Statement by Carla Ranger – Conflict of Interest of Board President Jack Lowe

Statement by Carla Ranger  (Dallas ISD District 6 Trustee)
Conflict of Interest of Board President Jack Lowe
Presented Thursday, April 24, 2008 at Dallas ISD Board Meeting

Sometimes we must speak inconvenient truth simply because it is the right thing to do. I believe this is such a time.

There is a difference between what is legal and what is right or ethical. For example, the doctrine of “Separate But Equal” was once legal in America. However, it was never right, and finally on May 17, 1954, nine judges dressed in black robes took a moral stand and declared that “in the field of education, the doctrine of separate but equal has no place.”

This Board now has the opportunity to declare that in Dallas ISD the doctrine of mixing “private gain with public service” has no place.

On Sunday, April 20, 2008 an article appeared in the Dallas Morning News under the headline “Dallas ISD hands millions in contracts to top leaders’ firms.”

In that article the Board President is quoted as saying “to ask the company to support me while I’m doing this rather time-consuming volunteer job (at DISD), and also to walk away from a significant chunk of business, was not something I was willing to do.” Is that an accurate statement of what Trustee Lowe said? If so, I am greatly troubled.

Because some don’t like the message–they attack the messenger. Since the article was first published last Sunday, at least one Board Trustee has made several accusations against the Dallas Morning News. Yes, this is the same Dallas Morning News that has regularly been a cheerleader for Dallas ISD and has supported practically every agenda of this administration. Just yesterday, the Dallas Morning News editorial staff again endorsed the May 10th bond proposal.

This board is now faced with an ethical choice–to correct a situation that is not right or to cover it up and refuse to correct it because doing so serves a political agenda.

This is not a question of what is legal. It is a question of what is right and ethical. Ethics has always been a higher standard than politics.

Two months ago on Thursday, February 28, 2008 at our monthly Board meeting, in order to strengthen community confidence as we approach the May 10th Bond Election, I requested that our Ethics and Conflict of Interest Policy (BBF A Local) be placed on the agenda for review and revision. At that meeting, the Board President agreed to do so.

I submitted the following one sentence Ethics Policy Reform for the full Board to consider at the Board Briefing:

Proposed Addition to BBFA (Local) — Ethics — Conflicts of Interest

“After April 24, 2008, the Dallas ISD (the District) may not contract with a business entity in which a Trustee or anyone related to the Trustee has any financial interest.”

Today is April 24, the day I had hoped the full Board would vote on this proposal. Make no mistake, I am well aware of the current dynamics of this Board and how decisions are sometimes made.

It is likely the majority of this Board would have voted against this proposed ethics policy. Yet, this matter must be cleaned up in order to remove this new ethical cloud now hanging over this Dallas ISD Board and its current President.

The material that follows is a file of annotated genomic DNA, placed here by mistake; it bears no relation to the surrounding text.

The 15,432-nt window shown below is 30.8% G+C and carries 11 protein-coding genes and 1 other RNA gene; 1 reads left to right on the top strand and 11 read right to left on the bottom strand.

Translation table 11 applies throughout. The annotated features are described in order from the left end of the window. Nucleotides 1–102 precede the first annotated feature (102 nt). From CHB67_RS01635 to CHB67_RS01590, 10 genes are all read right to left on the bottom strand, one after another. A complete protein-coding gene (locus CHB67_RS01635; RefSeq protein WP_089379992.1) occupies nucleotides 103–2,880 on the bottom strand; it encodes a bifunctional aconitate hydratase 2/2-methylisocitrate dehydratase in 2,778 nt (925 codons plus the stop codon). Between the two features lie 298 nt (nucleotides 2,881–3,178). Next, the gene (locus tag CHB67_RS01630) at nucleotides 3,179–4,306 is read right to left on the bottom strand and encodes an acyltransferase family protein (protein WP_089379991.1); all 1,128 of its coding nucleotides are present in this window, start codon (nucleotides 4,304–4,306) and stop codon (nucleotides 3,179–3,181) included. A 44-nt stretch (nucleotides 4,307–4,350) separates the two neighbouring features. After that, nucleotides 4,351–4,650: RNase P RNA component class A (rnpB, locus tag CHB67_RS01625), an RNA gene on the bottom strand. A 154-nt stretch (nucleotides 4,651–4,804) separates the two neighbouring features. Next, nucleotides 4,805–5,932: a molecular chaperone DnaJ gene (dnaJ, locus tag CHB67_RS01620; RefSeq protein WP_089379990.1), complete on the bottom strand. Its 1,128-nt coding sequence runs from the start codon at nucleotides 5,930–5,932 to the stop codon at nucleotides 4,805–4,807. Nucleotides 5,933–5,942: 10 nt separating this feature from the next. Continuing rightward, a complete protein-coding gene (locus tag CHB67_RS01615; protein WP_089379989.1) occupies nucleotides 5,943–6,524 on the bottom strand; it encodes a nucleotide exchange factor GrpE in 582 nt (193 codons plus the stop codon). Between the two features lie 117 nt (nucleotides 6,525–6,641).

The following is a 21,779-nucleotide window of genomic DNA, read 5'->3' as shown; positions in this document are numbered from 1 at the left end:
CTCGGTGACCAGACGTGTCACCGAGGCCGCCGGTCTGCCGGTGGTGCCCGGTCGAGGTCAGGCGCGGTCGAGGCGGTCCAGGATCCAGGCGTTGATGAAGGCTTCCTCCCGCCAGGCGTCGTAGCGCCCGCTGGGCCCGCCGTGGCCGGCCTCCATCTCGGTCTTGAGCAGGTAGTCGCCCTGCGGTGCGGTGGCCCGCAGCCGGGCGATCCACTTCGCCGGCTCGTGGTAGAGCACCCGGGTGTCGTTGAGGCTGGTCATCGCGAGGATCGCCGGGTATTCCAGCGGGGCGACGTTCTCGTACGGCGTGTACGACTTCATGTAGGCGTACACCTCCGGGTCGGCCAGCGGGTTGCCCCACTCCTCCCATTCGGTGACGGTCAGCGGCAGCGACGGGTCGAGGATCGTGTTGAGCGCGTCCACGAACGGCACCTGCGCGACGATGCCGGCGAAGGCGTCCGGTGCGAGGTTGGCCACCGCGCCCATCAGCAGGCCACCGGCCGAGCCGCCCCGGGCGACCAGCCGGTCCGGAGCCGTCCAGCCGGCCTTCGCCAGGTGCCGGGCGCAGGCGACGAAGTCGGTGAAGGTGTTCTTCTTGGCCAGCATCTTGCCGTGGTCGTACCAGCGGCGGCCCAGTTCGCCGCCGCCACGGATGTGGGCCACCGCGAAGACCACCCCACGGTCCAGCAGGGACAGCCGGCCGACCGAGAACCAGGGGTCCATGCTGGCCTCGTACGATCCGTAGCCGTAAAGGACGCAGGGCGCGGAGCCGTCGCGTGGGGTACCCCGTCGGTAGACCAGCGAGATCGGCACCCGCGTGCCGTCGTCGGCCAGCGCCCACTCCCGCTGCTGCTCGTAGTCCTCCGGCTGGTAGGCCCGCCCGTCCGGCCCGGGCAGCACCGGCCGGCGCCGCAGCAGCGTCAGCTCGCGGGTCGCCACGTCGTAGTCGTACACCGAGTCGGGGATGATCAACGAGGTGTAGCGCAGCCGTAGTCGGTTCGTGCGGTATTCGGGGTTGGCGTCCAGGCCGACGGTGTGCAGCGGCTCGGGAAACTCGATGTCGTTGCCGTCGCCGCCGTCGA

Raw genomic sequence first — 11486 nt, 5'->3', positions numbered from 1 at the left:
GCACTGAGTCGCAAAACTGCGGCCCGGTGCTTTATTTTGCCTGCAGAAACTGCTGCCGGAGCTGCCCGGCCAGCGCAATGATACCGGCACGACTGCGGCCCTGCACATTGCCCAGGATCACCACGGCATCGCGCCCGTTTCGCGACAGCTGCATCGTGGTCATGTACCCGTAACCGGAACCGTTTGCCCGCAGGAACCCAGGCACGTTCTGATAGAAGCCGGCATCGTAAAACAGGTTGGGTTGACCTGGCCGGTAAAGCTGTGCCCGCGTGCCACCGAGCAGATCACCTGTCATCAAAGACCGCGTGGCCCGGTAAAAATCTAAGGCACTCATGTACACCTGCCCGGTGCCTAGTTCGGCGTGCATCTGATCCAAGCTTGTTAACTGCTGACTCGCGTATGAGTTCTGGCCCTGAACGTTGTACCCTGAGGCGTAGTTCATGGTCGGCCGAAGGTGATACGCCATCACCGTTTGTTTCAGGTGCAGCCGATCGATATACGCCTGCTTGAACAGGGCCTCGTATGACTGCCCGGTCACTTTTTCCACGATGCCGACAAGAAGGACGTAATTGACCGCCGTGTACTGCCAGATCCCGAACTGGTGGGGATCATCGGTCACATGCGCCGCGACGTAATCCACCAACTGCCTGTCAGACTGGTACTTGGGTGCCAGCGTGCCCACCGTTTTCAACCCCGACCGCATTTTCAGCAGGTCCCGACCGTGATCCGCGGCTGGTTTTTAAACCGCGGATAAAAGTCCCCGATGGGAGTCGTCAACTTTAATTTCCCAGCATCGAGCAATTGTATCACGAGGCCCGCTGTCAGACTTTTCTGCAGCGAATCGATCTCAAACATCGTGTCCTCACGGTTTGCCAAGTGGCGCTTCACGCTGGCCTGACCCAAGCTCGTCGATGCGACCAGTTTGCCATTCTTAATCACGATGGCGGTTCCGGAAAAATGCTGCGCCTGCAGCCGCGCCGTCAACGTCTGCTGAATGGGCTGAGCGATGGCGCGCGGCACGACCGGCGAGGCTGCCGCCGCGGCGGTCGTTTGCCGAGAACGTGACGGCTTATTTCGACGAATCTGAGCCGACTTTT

The Ethics Reform I requested did not appear on the Board Briefing agenda until April 10th — two weeks ago. Then an effort was made to refer it to a committee that I was asked to chair–but in a manner that I believe violated Board policy. After waiting two months, it was expected that this matter would be handled as most others–by the full Board at the Board Briefing.

But there was no discussion of the policy recommendation I had made–only extended discussion about delaying the matter to a subcommittee. I later declined to chair that subcommittee because of reasons I have already shared. It appeared to have been created in a manner which violates Board policy.

The reform I presented was based on the policy of the largest school district in Texas–Houston ISD. In 2004, 4 years ago, Houston established a policy that prevents elected School Board Trustees from doing business with Houston ISD while serving in office. Today I have distributed a copy of the 2004 Houston ISD ethics policy to every Board member.

Prior to the Board Briefing on April 10th, I also presented information to the Board from Susan Combs, Texas Comptroller of Public Accounts, who in 2003 stated that it is clearly unethical for Board Trustees to do business with the school districts they represent while in office–either directly or indirectly.

Now the Dallas ISD Board must act on this matter with full integrity. The Board should adopt a tough Board policy to end the unethical situation which currently exists, or the District should not contract with any business entity in which the Board President has a financial interest–as long as the current Board President serves as Trustee of Dallas ISD.

Either one or the other. That is the ethical question before us. We must work to build trust and confidence in the community.

This is a serious and necessary matter to address. President Lowe, I ask that you again schedule this ethics reform proposal I have submitted to be placed on the May Board Briefing action agenda and for a vote at the Board Meeting in May.

This is my request. I await your reply.

Carla Ranger

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